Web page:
Driving can be strange around the world.
Though most traffic laws are similar around the world, geographical settings or mindsets can often play into automobile legislation. When this comes to mind, most Americans think of the speed limitless autobahn, and driving on the right side of the road in UK-associated countries. Whether you are renting a car to drive in a foreign country, or planning a long term trip abroad, be sure to heed some of the following from around the world:
- Philippines – In Manila, of the Philippines, cars with license plates ending in a 1 or 2 are not allowed on the roads on Monday, 3 and 4 are banned on Tuesday, 5 or 6 on Wednesday, and so one, between the hours of 7am and 7pm.
- Denmark – Danish police are legally required to perform the morbid tasks of checking for bodies underneath your car before driving. Also, you must keep your head lights on during all hours to distinguish your vehicle from parked cars.
- Cyprus – Perhaps one of the worst or inhumane driving laws in the world is found in Cyprus. Here, it is prohibited to drink water when behind the wheel, which can cost you a fine of up to 85 Euros.
- Switzerland – The Swiss do not like people washing their cars on Sundays (for some reason). It is also illegal to leave your keys in the car and leave the car open (okay, this is just common sense).
- Spain – In a few cities in Spain, cars must be parked on the side of the road where houses bear uneven numbers on uneven days of the month. On a related note, another law states that you must carry an extra pair of glasses while driving (you should need them to find a specific house number).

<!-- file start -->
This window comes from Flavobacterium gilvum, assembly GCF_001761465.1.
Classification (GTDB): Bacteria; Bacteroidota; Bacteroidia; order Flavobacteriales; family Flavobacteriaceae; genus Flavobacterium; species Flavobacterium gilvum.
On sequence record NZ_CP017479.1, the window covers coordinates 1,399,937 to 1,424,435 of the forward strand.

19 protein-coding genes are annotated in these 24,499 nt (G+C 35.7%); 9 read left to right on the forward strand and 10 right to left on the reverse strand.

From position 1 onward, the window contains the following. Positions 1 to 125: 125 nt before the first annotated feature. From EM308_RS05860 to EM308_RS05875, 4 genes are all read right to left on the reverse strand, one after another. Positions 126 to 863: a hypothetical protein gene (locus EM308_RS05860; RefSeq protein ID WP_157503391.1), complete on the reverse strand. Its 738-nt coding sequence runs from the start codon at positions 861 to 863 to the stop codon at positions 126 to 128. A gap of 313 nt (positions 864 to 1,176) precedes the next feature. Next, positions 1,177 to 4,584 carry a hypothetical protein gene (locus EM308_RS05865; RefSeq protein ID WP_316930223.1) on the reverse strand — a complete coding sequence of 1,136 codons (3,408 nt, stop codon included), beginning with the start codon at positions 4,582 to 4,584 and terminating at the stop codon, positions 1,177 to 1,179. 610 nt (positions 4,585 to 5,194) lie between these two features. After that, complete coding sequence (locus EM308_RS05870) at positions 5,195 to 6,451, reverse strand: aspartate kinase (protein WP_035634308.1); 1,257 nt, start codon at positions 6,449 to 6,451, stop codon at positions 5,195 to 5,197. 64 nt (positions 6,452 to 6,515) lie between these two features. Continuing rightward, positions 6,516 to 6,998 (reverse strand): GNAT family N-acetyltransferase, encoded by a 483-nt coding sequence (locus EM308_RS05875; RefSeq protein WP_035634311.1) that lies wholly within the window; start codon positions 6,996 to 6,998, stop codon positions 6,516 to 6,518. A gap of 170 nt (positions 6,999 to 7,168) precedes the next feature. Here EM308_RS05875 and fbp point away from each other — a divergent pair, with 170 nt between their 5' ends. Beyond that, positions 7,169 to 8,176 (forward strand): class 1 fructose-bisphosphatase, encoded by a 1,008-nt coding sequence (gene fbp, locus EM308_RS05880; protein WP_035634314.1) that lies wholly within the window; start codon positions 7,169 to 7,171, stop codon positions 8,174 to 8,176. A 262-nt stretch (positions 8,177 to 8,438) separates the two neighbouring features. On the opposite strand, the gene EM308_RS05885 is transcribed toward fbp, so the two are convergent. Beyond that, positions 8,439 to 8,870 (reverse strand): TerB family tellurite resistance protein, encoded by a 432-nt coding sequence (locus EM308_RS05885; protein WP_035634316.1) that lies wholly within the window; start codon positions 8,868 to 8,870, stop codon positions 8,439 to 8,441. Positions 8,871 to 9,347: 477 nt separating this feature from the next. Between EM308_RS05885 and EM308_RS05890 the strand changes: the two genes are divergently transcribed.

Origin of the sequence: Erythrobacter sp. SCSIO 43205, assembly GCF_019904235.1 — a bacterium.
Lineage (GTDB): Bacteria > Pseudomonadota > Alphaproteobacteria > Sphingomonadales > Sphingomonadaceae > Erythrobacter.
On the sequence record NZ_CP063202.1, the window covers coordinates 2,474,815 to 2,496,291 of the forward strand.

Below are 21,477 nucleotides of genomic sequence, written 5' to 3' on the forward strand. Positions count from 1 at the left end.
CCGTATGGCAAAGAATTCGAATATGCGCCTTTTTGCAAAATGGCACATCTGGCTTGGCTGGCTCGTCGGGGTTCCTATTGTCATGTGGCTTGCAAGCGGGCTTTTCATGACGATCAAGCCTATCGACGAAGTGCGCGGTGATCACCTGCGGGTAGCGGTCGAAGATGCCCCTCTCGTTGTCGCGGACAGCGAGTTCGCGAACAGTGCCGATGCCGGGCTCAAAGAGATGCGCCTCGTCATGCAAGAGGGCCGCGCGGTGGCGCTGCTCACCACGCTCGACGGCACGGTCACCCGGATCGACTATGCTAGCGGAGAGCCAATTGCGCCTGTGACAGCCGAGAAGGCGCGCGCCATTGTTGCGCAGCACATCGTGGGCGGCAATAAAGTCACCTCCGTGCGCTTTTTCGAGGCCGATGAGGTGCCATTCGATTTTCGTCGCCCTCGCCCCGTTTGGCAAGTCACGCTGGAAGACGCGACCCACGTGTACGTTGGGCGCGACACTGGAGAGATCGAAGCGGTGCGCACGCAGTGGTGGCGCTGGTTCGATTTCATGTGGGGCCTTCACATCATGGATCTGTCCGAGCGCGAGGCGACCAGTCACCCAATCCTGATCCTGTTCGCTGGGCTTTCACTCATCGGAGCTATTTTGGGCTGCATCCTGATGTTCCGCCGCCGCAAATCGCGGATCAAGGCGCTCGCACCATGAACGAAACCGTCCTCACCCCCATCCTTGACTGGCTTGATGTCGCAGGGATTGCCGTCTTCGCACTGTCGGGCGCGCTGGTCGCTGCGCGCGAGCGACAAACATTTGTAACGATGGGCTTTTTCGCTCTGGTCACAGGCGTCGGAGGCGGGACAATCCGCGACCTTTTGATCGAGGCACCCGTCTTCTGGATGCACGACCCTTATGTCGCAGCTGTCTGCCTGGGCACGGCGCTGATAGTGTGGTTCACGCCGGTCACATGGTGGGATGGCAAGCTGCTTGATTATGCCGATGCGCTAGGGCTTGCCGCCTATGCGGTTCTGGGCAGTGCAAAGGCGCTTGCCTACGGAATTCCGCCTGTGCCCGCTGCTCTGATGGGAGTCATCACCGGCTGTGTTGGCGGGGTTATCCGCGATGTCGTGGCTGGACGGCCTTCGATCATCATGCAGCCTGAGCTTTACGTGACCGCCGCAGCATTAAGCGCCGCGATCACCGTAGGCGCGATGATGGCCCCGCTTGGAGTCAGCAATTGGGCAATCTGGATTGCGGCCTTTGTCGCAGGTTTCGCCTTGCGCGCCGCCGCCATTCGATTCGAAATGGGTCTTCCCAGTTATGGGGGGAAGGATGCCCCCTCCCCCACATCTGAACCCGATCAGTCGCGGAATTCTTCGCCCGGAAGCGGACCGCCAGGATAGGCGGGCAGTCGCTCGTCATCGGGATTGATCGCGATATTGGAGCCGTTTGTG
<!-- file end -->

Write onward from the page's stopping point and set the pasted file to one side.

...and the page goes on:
- Japan – Slippery roads aren’t the only danger faced by drivers after a rainstorm in Japan. Splashing a pedestrian can net you a $65 fine.
- Australia – Next time you hop in a taxi in Australia, ask your cabbie for a peek in the trunk. If he’s abiding by the law, you should see a bale of hay.
- Vietnam – Don’t operate under the delusion that your Canadian/American license entitles you to drive in Vietnam. Driving without the proper temporary Vietnamese license could land you in prison for up to three years.
- Turkey – Some cautious drivers choose to keep a reflective triangle, first-aid kit and fire extinguisher in their trunk. Turkish drivers have no choice; getting caught driving without them will result in a $35 fine.
- USA – In California, it is against the law to jump from a vehicle travelling at 65mph, while in Montana, if you have a sheep in the back of your vehicle, it must be chaperoned.
Some say that laws are meant to be broken, but if you neglect one of these funky rules around the world, you could be looking at some hefty fines!